On Guard for Speed: Canadians in the Indianapolis 500

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The Indianapolis 500 is a landmark in American auto racing. In 2015, the biggest story surrounding the event was James Hinchcliffe‘s near fatal accident in practice. With the 2016 Indianapolis 500 only one week away, much of the attention has been on Hinchcliffe and his return to the 500 after the horrific accident. Hinchcliffe has been Canada’s biggest star in IndyCar (or previously CART) since his own hero Greg Moore‘s untimely demise in 1999. As we approach the Indianapolis 500 on May 29th, we look back on the history of the race and how far the sport has come. With this in mind, here are some of Canada’s most notable competitors in the Indianapolis 500:

James Hinchcliffe

Hinchcliffe made his Indy 500 debut in 2011 with Newman/Haas Racing, a race where fellow Canadian Alex Tagliani started from pole position. The young driver from Oakville, Ontario impressed in his first attempt at the prestigious race. Starting 13th and running well early on, the “Mayor of Hinchtown” would eventually crash out of contention and finish 29th. From Newman/Haas, he moved to Andretti Autosport and the bright green #27 GoDaddy.com car with which he would become so closely associated. His use of 27 with Andretti Autosport was notable, as this number has been shared amongst many notable Canadian drivers, including former Formula 1 World Champion Jacques Villeneuve and his father Gilles Villeneuve. Hinchcliffe would impress in qualifying for the 500 in his time with Andretti, starting 2nd in both 2012 and 2014. However, his 6th place finish in the 2012 race would prove to be his best to date, as he finished below 20th in the following 2 years. In 2015, he was badly injured in a horrific accident in practice, keeping Hinchcliffe from making his 5th attempt at the race with his new team, Schmidt Peterson Motorsports. That 5th attempt should take place next weekend.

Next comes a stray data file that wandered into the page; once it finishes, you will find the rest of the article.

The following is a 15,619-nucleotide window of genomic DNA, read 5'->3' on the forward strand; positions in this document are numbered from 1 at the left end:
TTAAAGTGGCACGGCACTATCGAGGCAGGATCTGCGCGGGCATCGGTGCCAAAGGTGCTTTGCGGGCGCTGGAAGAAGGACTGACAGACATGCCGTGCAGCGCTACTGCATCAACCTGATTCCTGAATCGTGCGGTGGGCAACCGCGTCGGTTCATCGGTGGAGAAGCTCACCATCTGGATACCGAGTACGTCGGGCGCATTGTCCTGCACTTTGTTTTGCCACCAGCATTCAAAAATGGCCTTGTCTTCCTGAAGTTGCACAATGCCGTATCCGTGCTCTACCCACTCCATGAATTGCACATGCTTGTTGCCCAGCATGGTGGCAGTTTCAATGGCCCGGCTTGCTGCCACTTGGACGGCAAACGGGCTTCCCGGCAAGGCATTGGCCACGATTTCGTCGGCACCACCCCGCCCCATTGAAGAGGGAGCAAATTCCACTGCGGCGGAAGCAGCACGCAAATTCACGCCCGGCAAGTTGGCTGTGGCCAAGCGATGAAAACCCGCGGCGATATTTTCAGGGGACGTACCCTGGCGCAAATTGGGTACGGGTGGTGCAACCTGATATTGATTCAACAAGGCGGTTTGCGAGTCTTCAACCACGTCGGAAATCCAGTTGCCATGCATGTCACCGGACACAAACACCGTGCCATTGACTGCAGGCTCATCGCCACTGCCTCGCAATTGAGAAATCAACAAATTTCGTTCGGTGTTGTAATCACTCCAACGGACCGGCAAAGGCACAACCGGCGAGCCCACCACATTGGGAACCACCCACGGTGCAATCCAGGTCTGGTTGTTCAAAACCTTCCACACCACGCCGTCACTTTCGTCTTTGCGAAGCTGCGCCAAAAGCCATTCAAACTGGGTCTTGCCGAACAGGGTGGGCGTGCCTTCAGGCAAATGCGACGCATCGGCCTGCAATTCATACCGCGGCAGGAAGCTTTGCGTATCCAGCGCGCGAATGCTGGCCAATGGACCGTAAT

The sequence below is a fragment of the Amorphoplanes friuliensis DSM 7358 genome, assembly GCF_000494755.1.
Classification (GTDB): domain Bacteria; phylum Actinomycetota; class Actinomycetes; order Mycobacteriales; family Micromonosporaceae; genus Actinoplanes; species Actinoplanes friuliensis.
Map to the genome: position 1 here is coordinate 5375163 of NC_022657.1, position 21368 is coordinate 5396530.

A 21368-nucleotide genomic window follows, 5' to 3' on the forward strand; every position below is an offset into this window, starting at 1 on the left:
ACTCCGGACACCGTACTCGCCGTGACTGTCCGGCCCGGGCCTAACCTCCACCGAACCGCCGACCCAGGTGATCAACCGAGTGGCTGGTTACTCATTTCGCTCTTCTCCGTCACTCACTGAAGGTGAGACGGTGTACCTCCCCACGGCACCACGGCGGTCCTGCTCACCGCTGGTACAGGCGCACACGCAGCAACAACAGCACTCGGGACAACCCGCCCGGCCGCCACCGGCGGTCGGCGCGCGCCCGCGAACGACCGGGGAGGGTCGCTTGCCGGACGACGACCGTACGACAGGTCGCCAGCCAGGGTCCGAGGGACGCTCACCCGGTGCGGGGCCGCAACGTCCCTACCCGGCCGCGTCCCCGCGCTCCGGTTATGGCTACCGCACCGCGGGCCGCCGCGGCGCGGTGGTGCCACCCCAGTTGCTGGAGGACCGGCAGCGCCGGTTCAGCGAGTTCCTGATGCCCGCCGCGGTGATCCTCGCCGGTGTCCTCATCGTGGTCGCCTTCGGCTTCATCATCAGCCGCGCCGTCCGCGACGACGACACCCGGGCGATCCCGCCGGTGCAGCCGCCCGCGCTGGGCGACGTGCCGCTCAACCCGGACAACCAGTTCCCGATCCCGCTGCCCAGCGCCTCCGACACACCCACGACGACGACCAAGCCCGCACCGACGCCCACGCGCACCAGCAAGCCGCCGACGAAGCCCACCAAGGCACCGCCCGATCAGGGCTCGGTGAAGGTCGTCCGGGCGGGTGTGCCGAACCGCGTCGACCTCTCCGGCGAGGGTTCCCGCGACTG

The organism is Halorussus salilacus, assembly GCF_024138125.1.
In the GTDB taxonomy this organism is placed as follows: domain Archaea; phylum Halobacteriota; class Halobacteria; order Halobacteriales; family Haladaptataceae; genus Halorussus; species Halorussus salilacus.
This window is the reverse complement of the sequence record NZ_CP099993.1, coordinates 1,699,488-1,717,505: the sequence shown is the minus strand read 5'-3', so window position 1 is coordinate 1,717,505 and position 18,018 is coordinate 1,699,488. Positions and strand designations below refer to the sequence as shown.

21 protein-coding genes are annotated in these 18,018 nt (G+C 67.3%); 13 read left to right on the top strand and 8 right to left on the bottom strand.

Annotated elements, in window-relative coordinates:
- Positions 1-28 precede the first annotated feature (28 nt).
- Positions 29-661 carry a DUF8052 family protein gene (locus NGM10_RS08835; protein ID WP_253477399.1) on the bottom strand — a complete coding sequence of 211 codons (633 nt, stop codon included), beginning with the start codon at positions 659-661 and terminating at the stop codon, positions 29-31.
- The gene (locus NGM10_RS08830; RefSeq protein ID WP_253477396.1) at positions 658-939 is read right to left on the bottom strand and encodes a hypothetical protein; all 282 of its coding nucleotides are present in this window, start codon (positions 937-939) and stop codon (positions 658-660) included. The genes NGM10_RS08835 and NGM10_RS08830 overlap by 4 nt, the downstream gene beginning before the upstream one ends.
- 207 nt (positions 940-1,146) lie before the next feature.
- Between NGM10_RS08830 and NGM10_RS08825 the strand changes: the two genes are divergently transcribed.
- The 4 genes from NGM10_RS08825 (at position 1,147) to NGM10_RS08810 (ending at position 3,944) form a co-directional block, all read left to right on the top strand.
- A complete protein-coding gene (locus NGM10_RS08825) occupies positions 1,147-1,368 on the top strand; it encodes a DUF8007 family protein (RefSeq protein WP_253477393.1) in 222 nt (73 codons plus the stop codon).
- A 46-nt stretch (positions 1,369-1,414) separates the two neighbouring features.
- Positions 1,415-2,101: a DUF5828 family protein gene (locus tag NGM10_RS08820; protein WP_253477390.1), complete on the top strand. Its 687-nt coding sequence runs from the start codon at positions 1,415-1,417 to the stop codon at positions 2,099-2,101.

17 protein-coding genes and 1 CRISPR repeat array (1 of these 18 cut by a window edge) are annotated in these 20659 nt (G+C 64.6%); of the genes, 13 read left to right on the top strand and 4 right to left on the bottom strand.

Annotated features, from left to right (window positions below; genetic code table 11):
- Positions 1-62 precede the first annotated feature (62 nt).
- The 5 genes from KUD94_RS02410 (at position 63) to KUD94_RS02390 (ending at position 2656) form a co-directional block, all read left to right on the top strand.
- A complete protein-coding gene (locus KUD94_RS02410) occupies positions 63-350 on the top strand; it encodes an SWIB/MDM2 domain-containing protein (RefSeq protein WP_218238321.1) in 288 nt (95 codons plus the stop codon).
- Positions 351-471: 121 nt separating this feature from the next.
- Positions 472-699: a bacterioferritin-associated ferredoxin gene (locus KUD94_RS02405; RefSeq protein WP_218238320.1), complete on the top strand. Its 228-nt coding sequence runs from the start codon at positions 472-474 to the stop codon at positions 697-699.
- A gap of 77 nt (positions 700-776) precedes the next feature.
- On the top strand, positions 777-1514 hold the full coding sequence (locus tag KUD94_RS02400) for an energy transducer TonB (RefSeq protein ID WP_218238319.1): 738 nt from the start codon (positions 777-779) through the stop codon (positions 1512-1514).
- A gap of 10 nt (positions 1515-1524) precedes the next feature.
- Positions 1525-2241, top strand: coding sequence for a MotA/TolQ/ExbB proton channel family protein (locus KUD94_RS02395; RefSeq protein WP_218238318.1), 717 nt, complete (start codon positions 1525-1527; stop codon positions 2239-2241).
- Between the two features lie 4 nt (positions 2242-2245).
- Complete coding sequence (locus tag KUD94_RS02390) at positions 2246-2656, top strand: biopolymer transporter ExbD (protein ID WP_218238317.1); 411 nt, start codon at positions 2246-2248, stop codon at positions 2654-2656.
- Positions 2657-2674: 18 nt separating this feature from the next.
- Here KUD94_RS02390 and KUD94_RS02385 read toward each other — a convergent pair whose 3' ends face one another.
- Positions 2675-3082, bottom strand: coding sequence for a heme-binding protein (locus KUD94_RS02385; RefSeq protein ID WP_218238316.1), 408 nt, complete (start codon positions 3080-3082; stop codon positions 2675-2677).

Paul Tracy

From Scarborough, Ontario, Paul Tracy is one of Canada’s premier racing talents. Tracy has had a long and varied career in racing, with experience in IndyCar, Champ Car/CART, NASCAR, Sports car racing, and even a testing run with the Benetton Formula One team. Tracy is probably best known for his time driving with the Player’s/Forsythe team that fielded other Canadian drivers such as Greg Moore, Alex Tagliani, and Patrick Carpentier. In 2003, Tracy won the Champ Car championship with the team, his sole title after having driven in the series since 1991. This CART experience is relevant as his closest chance at winning the Indianapolis 500 came in 2002, when he passed Helio Castroneves after an accident on the final lap and was deemed to have finish second. After the race, Tracy said: “I passed him on the outside, and somebody said it was under yellow, but the green was still up. In my eyes, I saw the green, so we’re going to protest and see what happens“. It is still widely believed that Tracy had the 500 victory taken from him, with team owner Barry Green even saying that IRL officials would not allow a CART driver to win the Indy 500 while the two series were duelling. It would prove to be Tracy’s strongest finish at the 500 as he has historically struggled on the Indianapolis Motor Speedway.